Rust! Ahhhh! - The Horse Forum
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post #1 of 26 Old 02-13-2009, 03:11 PM Thread Starter
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Angry Rust! Ahhhh!

So I seem to have a problem with my bits getting rusty. It seems like it is my higher end ones too, which you think would be the opposite. I was just wondering if anyone had any tips on preventing this, getting it off (I scrubbed one with a SOS pad for 1/2 hour and there is still rust) and what materials seem to do this???

Also I bought an English Saddle and most of the hardware on it is rusty???

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post #2 of 26 Old 02-13-2009, 04:13 PM
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I believe with bits (especially the higher end ones) that rust is good. As weird as it sounds, it makes it taste better for the horse, and I don't know 100% if it's actually rust.

If the rust is making any part of the mouthpiece sharp or pointy, I would discontinue use of that bit.

If i'm wrong, someone please correct me
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post #3 of 26 Old 02-13-2009, 04:41 PM
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That doesn't sound right to me. A bit should be made of stainless steel. Never heard of that happening. I would toss it and get another one.

On a side note, even if it were to not taste bad for your horse, why would you ever let your horse eat, or suck on rust?? There are reasons why you give tetanus shot to your horse ;)
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post #4 of 26 Old 02-13-2009, 04:56 PM
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"Sweet iron rusts which causes the horse to salivate, the copper causes salivation too. For some reason, horses really like the taste of the rust. You may see this as ugly rust, but the horse will love it. "

I got it from this website
Today's Horse - Bits
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post #5 of 26 Old 02-13-2009, 05:45 PM
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Well yes, Copper makes sense as it's made for that purpose but rust is a health issue. I wouldn't see that as safe practice.
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post #6 of 26 Old 02-13-2009, 07:11 PM
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If it were me and my horses, bye bye bit! I would NEVER in a million years let a horse eat rust! Also, the internet lies alot.

Jumping a horse = Getting wings!
Why live on the edge when you can jump off?- Greenwood Horse Trials Tee-Shirt
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post #7 of 26 Old 02-13-2009, 07:18 PM
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I know not to believe everything on the internet, but there are some things with metals that aren't a lie.

If you want, go do research on bits and rusting and see which ones rust (or are more prone to it, and which ones aren't)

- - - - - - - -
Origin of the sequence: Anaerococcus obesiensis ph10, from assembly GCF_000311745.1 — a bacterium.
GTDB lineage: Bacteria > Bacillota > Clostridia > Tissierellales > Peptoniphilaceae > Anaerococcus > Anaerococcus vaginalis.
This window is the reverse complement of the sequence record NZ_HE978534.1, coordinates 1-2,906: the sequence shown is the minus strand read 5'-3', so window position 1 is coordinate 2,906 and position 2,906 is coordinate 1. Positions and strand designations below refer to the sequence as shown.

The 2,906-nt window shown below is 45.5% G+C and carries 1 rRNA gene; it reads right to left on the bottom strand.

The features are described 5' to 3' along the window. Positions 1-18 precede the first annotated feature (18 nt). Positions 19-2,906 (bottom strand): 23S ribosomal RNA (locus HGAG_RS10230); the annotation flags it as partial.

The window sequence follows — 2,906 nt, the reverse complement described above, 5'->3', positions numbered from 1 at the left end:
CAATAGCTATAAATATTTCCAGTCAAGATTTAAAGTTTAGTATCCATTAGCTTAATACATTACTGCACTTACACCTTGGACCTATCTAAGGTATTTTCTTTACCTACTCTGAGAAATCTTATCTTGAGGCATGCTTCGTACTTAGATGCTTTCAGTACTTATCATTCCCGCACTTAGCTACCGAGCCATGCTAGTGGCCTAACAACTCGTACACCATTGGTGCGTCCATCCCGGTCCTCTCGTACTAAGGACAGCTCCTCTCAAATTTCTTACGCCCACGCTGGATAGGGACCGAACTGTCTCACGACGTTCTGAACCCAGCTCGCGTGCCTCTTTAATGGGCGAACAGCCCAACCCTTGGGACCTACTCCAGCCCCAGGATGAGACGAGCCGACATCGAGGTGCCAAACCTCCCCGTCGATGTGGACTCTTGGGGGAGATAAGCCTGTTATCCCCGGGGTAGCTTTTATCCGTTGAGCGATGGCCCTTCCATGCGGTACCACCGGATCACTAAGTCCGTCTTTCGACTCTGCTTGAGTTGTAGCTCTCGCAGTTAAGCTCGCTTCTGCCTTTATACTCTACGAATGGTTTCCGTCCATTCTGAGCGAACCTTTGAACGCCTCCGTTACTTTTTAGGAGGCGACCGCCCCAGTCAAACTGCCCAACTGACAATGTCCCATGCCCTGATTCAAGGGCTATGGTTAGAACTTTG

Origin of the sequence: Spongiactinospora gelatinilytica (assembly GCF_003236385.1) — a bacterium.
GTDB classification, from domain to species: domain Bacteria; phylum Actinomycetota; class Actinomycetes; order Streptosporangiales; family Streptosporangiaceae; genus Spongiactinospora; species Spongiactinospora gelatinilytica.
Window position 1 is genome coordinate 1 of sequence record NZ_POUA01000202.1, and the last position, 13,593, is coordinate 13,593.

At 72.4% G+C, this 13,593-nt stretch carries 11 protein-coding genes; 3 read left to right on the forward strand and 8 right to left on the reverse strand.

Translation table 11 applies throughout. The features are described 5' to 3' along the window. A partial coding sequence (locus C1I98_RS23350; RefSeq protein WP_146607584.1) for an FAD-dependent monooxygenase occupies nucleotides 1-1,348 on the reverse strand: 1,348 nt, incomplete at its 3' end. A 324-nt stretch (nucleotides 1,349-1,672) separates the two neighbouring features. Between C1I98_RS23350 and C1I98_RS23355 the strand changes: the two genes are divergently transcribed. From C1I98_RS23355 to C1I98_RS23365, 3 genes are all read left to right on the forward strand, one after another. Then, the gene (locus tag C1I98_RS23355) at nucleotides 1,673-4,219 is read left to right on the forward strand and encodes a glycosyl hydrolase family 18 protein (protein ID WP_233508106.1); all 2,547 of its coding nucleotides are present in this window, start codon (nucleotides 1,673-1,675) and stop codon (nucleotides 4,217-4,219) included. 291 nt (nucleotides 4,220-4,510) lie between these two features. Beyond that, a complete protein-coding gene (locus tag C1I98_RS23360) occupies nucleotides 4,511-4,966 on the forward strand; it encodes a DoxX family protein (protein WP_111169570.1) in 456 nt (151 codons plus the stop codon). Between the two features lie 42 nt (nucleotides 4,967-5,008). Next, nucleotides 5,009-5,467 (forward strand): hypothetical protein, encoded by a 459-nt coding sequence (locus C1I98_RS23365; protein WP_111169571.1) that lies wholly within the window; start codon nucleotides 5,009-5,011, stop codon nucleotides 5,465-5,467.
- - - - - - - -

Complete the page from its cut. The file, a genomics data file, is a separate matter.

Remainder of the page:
If it were me, depending on the severity of the rust on the bit, i'd either see what I can do to stop the rust or let my horse have it.
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post #8 of 26 Old 02-13-2009, 07:39 PM
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If anyone has a Dover catalog, you'll find some surprising information about bits and rust.

They don't say "this bit will rust", but they do use oxidation, which when looked up basically means the mixing the oxygen and water with metal that produces rust.

HS Sprenger bits that retail for over $100 is just one of a few bits that oxidize.
Straight from the catalog:


I'm doing this to be like "I'm right and you're wrong", but I had remembered reading about bits and rust but didn't recall everything I had read, so I did more research and looked in catalogs to see what I could find.
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post #9 of 26 Old 02-13-2009, 08:13 PM
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I still think it is a horrible thing to risk your horse to a horrible sickness like that.

Jumping a horse = Getting wings!
Why live on the edge when you can jump off?- Greenwood Horse Trials Tee-Shirt
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post #10 of 26 Old 02-13-2009, 10:49 PM Thread Starter
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The bit that is doing it is a Francois Gauthier Reining bit and whats werid is that it even rusted on the shanks and is only a year old. It was painted a light brown on the shanks and well almost the whole thing rusted???

FG Training Series Medium Port Bit. 5 1/8" Sweet Iron Brushed Mouthpiece w/ Copper Inlays. 8 1/2" Balanced Training S Shanks, Engraved w/ SS Dots.

Heres a picture of what it looked like brand new:




Here is what it looks like now after I scrubed it forever









I paid somewhere around $60 for it last year so it is not even that old. Looks like it is only $50 now. I havn't even used it for like 6 months and I pulled it out and it looked like this! Very Frustrating!

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